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Philippe Egalite > I think your answer to my post is rather academic and rhetorical. By your way of disputing one can prove practically any point.

I was simply offering explanations since it's a fact from real life that media in Sweden sometimes refer to the members of their own royal family using Bernadotte as if it was their surname, while I have never seen the Danish media using the Glücksburg label on the Danish royal family.

In my personal opinion it is of course wrong to label royals with surnames. I believe labelling Crown Princess Victoria as e.g. Victoria Bernadotte is either a political statement or plain ignorance.
I agree with you that it is wrong to use surnames for reigning dynasts. I would go further, in fact, and say that it is inappropriate and disrespectful or demeaning.

Often times though, there are practical issues out there. For instance, the British media would often say, "The Windsors turned up en masse to such and such event" simply because the (official) Royal Family alone is quite vast at this juncture and includes not only the Queen's children and grand children but also the Gloucesters and the Kents. As we all know, all these personages continue to be legally members of the Royal Family.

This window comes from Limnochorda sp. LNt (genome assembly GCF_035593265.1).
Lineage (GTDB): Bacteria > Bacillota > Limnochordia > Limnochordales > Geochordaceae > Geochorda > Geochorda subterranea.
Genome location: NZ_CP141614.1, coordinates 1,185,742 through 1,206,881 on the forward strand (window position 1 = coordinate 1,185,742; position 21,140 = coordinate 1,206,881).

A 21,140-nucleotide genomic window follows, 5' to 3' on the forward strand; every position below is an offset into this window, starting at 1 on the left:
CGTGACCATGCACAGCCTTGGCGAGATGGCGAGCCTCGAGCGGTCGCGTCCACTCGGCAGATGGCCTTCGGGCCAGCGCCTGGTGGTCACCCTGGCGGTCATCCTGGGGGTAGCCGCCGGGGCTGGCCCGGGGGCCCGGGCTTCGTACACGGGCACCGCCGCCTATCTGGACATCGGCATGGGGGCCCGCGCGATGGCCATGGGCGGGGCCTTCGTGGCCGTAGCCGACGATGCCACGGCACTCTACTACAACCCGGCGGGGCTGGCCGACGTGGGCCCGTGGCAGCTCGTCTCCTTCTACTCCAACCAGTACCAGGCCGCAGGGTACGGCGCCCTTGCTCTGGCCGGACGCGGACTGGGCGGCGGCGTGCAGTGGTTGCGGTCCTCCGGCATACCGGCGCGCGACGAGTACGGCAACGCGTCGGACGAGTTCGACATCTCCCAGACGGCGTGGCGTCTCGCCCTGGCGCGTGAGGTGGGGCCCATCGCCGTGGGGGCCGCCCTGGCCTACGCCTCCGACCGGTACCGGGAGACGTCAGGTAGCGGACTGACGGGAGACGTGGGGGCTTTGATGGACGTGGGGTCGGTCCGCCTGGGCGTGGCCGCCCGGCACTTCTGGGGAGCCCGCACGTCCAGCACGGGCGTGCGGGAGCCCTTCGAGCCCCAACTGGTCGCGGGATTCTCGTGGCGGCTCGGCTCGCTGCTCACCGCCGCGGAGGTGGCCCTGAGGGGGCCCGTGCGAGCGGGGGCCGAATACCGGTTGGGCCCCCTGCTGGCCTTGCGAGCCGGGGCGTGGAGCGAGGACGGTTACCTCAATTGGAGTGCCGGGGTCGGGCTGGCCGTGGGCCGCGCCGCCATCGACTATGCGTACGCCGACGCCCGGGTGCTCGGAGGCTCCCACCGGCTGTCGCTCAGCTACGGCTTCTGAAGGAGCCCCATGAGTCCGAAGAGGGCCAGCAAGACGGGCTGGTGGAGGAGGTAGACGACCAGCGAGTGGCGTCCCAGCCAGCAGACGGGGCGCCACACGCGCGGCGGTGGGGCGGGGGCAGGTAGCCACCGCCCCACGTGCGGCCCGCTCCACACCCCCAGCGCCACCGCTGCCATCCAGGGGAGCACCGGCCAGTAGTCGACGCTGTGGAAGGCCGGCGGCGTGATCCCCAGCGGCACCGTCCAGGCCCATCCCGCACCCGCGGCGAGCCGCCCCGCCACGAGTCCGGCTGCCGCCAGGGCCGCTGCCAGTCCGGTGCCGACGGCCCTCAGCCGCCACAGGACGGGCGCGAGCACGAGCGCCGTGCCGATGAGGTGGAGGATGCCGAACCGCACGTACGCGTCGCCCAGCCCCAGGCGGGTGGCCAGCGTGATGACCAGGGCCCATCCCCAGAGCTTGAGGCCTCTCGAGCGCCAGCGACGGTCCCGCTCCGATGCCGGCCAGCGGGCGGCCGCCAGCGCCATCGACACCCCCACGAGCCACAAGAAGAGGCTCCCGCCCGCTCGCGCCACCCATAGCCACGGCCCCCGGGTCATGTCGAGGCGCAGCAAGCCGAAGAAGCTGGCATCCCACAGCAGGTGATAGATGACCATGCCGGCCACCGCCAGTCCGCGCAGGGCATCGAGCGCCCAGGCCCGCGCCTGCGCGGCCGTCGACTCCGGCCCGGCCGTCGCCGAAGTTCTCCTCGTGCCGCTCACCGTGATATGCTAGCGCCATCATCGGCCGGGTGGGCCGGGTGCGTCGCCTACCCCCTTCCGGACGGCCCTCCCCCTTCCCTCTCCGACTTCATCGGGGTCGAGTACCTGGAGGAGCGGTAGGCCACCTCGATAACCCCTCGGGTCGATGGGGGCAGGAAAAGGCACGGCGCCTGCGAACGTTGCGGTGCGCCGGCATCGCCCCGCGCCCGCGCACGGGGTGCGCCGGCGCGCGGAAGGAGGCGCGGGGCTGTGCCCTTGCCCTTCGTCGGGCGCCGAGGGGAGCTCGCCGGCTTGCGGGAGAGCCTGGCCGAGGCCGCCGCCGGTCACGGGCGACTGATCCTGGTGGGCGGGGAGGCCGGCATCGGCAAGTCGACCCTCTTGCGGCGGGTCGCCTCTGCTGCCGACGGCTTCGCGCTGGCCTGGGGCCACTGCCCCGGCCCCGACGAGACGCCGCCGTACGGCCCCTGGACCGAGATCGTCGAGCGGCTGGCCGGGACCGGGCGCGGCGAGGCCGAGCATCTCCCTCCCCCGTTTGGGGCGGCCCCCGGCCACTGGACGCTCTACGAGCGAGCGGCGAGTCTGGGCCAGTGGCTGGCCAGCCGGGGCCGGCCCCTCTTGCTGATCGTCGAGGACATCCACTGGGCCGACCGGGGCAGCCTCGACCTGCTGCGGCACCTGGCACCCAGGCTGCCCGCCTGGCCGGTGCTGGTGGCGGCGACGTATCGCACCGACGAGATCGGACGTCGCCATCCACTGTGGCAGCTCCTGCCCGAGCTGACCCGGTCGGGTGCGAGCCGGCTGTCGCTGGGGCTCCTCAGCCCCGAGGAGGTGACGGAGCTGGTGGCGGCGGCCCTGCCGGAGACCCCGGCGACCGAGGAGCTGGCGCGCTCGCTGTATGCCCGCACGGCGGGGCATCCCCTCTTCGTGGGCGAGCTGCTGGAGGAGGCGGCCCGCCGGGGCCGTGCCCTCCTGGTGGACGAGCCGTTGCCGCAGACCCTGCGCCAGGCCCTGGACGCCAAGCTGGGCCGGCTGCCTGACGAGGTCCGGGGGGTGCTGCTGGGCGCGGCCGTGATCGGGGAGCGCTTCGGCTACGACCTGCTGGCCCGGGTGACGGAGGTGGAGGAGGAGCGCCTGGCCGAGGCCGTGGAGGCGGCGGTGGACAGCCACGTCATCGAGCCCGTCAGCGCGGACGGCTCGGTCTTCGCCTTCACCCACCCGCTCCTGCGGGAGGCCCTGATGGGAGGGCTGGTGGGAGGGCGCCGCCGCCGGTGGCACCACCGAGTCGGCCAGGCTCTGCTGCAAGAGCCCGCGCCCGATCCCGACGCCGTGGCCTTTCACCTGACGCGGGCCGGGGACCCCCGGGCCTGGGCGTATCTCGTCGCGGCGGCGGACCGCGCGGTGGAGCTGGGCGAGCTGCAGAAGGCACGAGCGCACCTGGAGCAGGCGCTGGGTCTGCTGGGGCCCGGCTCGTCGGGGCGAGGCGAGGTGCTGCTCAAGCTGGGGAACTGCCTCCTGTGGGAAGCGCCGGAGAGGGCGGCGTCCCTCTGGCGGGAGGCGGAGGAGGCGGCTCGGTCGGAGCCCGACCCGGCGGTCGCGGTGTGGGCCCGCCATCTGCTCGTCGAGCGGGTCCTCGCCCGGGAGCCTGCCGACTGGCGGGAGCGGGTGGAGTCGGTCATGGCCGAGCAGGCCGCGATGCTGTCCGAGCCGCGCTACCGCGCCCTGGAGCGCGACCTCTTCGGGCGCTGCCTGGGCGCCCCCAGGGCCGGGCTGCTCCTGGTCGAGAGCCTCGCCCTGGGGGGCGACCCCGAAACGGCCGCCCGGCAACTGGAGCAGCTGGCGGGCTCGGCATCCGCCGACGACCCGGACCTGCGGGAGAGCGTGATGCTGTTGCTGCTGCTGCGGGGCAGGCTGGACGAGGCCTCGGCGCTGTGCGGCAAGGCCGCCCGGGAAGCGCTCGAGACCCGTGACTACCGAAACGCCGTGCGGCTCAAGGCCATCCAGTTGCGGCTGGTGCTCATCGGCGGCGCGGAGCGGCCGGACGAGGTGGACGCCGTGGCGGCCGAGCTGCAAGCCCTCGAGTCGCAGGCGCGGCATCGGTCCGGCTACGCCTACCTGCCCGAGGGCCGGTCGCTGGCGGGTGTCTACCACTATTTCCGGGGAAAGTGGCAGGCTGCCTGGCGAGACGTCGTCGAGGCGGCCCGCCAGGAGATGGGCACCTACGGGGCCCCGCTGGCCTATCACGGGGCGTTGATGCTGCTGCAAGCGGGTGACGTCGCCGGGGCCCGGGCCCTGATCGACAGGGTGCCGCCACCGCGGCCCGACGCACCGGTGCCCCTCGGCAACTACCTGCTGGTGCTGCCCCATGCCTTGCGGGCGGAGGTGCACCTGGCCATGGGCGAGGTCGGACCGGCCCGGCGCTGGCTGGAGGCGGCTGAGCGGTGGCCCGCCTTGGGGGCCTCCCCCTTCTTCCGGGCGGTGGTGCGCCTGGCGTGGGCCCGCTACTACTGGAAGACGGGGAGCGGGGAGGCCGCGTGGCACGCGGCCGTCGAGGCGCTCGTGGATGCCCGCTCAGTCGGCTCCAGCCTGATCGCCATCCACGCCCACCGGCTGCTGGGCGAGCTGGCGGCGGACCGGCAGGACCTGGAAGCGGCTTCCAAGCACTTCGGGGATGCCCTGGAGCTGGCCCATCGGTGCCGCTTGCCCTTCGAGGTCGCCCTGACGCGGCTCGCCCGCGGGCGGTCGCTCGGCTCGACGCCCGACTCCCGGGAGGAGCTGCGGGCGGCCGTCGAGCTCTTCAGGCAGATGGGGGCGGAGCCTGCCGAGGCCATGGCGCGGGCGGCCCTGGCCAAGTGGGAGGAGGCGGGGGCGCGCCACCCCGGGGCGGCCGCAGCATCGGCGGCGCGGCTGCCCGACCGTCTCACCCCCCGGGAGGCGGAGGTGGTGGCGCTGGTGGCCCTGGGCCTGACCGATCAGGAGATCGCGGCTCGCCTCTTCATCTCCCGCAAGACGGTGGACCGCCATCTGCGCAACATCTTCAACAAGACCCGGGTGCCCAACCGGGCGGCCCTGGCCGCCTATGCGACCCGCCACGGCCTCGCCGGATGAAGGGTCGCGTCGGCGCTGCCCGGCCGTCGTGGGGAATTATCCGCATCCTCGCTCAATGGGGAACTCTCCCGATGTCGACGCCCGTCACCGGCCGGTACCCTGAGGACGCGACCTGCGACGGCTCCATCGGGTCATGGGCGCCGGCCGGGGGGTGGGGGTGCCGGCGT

In Sweden, if I am not mistaken, when the media refer to the Bernadottes, they usually mean the numerous Bernadottes, Counts and Countesses af Wisborg, but this is also the surname of the Royal House which consists of only 6 members (King, Queen, their 3 children and Princess Lilian). I would agree again that it would certainly be inappropriate to refer to these 6 royal personages as Bernadottes.

The Danish Royal House consists of 11 personages but the wider family includes several Counts and Countesses Rosenborg. Of the 11 members of the Royal House, the two sons of Prince Joachim, Felix and Nikolai will in 20 or so years get married and have children. These young boys are princes but already non-royal highnesses, by decision of the Queen, and If I understand it correctly, their children will be commoners of sorts. Therefore, the need sooner or later will appear for a surname for the members of the Royal House as they cease to be princes/princesses, unless they will continue with the tradition of using Rosenborg as a surname.